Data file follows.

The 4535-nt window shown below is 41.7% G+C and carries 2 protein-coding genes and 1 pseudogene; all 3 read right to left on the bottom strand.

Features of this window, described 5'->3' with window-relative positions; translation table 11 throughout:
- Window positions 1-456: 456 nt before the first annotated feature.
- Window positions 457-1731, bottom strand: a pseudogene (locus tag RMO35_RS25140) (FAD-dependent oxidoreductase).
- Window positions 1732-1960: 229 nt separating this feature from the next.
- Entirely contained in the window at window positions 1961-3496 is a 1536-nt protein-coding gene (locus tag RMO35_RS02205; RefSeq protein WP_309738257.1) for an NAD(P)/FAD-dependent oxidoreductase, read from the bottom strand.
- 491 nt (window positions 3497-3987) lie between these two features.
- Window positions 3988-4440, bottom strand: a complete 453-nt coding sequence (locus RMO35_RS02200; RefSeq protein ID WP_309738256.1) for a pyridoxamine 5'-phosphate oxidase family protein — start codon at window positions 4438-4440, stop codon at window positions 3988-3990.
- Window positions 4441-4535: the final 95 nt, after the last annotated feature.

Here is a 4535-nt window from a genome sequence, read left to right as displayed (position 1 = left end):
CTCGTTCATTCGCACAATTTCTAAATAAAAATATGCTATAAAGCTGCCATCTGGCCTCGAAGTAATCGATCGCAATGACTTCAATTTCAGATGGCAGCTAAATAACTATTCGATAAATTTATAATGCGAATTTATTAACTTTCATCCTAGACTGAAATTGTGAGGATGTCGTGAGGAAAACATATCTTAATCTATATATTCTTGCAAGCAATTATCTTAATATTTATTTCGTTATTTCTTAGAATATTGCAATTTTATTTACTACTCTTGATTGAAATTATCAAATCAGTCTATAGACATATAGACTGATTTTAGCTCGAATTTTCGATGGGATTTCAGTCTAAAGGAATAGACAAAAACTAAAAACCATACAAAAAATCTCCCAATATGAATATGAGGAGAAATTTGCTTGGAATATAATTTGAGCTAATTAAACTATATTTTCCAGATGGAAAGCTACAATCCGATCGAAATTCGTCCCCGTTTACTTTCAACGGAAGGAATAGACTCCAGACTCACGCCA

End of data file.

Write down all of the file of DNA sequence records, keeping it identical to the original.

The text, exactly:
The 4535-nt window shown below is 41.7% G+C and carries 2 protein-coding genes and 1 pseudogene; all 3 read right to left on the bottom strand.

Features of this window, described 5'->3' with window-relative positions; translation table 11 throughout:
- Window positions 1-456: 456 nt before the first annotated feature.
- Window positions 457-1731, bottom strand: a pseudogene (locus tag RMO35_RS25140) (FAD-dependent oxidoreductase).
- Window positions 1732-1960: 229 nt separating this feature from the next.
- Entirely contained in the window at window positions 1961-3496 is a 1536-nt protein-coding gene (locus tag RMO35_RS02205; RefSeq protein WP_309738257.1) for an NAD(P)/FAD-dependent oxidoreductase, read from the bottom strand.
- 491 nt (window positions 3497-3987) lie between these two features.
- Window positions 3988-4440, bottom strand: a complete 453-nt coding sequence (locus RMO35_RS02200; RefSeq protein ID WP_309738256.1) for a pyridoxamine 5'-phosphate oxidase family protein — start codon at window positions 4438-4440, stop codon at window positions 3988-3990.
- Window positions 4441-4535: the final 95 nt, after the last annotated feature.

Here is a 4535-nt window from a genome sequence, read left to right as displayed (position 1 = left end):
CTCGTTCATTCGCACAATTTCTAAATAAAAATATGCTATAAAGCTGCCATCTGGCCTCGAAGTAATCGATCGCAATGACTTCAATTTCAGATGGCAGCTAAATAACTATTCGATAAATTTATAATGCGAATTTATTAACTTTCATCCTAGACTGAAATTGTGAGGATGTCGTGAGGAAAACATATCTTAATCTATATATTCTTGCAAGCAATTATCTTAATATTTATTTCGTTATTTCTTAGAATATTGCAATTTTATTTACTACTCTTGATTGAAATTATCAAATCAGTCTATAGACATATAGACTGATTTTAGCTCGAATTTTCGATGGGATTTCAGTCTAAAGGAATAGACAAAAACTAAAAACCATACAAAAAATCTCCCAATATGAATATGAGGAGAAATTTGCTTGGAATATAATTTGAGCTAATTAAACTATATTTTCCAGATGGAAAGCTACAATCCGATCGAAATTCGTCCCCGTTTACTTTCAACGGAAGGAATAGACTCCAGACTCACGCCA